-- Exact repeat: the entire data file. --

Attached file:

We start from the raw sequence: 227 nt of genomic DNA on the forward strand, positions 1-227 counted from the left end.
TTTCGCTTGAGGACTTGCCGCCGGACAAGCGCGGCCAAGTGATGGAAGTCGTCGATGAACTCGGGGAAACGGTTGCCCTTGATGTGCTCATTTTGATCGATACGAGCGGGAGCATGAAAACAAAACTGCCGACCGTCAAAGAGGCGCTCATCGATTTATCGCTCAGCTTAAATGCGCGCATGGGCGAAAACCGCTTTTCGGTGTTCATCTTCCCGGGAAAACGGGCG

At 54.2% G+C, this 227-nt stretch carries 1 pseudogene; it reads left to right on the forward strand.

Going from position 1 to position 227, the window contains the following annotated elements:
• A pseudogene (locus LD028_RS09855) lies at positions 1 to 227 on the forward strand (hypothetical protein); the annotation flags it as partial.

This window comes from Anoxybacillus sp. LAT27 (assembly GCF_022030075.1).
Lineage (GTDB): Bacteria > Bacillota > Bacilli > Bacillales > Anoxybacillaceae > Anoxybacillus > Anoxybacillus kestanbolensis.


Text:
We start from the raw sequence: 227 nt of genomic DNA on the forward strand, positions 1-227 counted from the left end.
TTTCGCTTGAGGACTTGCCGCCGGACAAGCGCGGCCAAGTGATGGAAGTCGTCGATGAACTCGGGGAAACGGTTGCCCTTGATGTGCTCATTTTGATCGATACGAGCGGGAGCATGAAAACAAAACTGCCGACCGTCAAAGAGGCGCTCATCGATTTATCGCTCAGCTTAAATGCGCGCATGGGCGAAAACCGCTTTTCGGTGTTCATCTTCCCGGGAAAACGGGCG

At 54.2% G+C, this 227-nt stretch carries 1 pseudogene; it reads left to right on the forward strand.

Going from position 1 to position 227, the window contains the following annotated elements:
• A pseudogene (locus LD028_RS09855) lies at positions 1 to 227 on the forward strand (hypothetical protein); the annotation flags it as partial.

This window comes from Anoxybacillus sp. LAT27 (assembly GCF_022030075.1).
Lineage (GTDB): Bacteria > Bacillota > Bacilli > Bacillales > Anoxybacillaceae > Anoxybacillus > Anoxybacillus kestanbolensis.